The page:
Christian love should manifest itself in concrete ways: love (agapē), kindly affectionate (philostorgos) and brotherly love (philadelphia) manifested towards one another. These are three (out of the four) different kinds of love in the New Testament that overlap but have different nuances. (1) The highest form of love is agapē, known as self sacrificing love for all. (2) the Greek word philadelphia refers to an affection one has for a fellow Christian friend (BDAG, 1055; Louw & Nida, Lexical Semantics, 25:34). (3) The other Greek word philostorgas refers to an affection for the relative’s of one’s immediate family (Louw & Nida, Lexical Semantics, 25:41). (4) The final Greek word eros refers to a sensual type of love. This term does not appear in scripture.

By using all three of these forms, Paul covers all angles of what type of love believers ought to manifest towards their spiritual brothers and sisters, and how they should practice it: giving preference to others by putting them first (cf. Phil 2:3; Büchsel, TDNT, 2:908-9), not lagging (lit.”lazy”; Matt 25:26) in diligence and be fervent which literally means “to boil with heat” (Thayer, Greek-English Lexicon, 271) in their spirit (cf. Acts 18:25; 1 Cor 5:3; 7:34; Col 2:5; 1 Tim 4:12) by the power of the Holy Spirit (cf. Schreiner, Romans, 665). Today, one expresses this way of serving by the metaphorical phrase: to be on fire.  Thus, Paul encourages believers to be excited and zealous in serving Jesus, not just go through the motions in a half-hearted way.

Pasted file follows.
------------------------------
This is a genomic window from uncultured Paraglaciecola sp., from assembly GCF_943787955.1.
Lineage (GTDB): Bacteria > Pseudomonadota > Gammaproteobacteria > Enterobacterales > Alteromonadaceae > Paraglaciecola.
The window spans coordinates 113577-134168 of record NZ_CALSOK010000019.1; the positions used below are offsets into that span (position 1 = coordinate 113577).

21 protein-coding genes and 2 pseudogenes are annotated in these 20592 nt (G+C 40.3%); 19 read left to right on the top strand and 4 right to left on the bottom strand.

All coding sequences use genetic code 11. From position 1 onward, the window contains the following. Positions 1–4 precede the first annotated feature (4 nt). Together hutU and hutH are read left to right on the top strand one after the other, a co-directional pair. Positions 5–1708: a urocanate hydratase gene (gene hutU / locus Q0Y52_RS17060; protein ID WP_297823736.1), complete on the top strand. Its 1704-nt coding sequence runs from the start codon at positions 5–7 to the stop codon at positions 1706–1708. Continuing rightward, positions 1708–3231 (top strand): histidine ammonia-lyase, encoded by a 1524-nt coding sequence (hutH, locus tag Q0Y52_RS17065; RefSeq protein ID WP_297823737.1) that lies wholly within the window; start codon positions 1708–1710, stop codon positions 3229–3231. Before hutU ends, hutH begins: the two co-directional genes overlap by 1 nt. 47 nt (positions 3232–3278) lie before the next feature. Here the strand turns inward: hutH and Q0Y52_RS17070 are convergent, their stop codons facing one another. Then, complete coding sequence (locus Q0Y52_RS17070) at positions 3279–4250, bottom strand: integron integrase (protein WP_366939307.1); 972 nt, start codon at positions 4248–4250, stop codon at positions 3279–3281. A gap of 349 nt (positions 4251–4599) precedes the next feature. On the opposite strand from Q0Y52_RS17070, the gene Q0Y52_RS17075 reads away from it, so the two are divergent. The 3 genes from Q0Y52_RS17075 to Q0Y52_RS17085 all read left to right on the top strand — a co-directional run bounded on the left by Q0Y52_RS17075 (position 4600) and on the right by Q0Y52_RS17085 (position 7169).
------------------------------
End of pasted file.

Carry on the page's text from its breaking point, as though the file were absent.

Then, if one is on fire for Jesus, he will be rejoicing in hope. Though hope in Romans primarily refers to the eternal destiny all believers will enjoy (Rom 4:18; 5:2; 8:17a; 30), there is also the potential hope of sharing in rulership with Christ as fellow-sufferers (5:3-5; 8:17b-25; 1 Pet 1:3-9). However, to achieve this hope, one must be patient when tribulation comes. How does a Christian do this? By continuing (lit. “to persist” or “be devoted to,” BDAG, 881) steadfastly in prayer (cf. 1 Thess 5:17). Constant communication with God is the lifeblood that gives the believer power to endure problems.

The final elements in Paul’s list ought to be two of the major virtues that characterize Christians. First, believers should be distributing (koinōneō, lit means “to share”) to the needs of other saints (i.e., believers; cf. 1:7). Usually the word group associated with the verb koinōneō is often employed in the New Testament as helping those with financial or material needs. (Acts 2:44; 4:32; Rom 15:26-27; 2 Cor 8:4; 9:13; Gal 6:6; Phil 1:5; 4:15; 1 Tim 6:18; Heb 13:16).

Romans Unlocked
René A. López
pp 247-249

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One Comment on “Christian vs. Christian: Romans 12:10”


  1. […] | Joann Holstein's Empower Network Blog1Equipping the Saints Acts 2:42 – Romans 12:9-111Christian vs. Christian: Romans 12:10 « Wisdom and Knowledge […]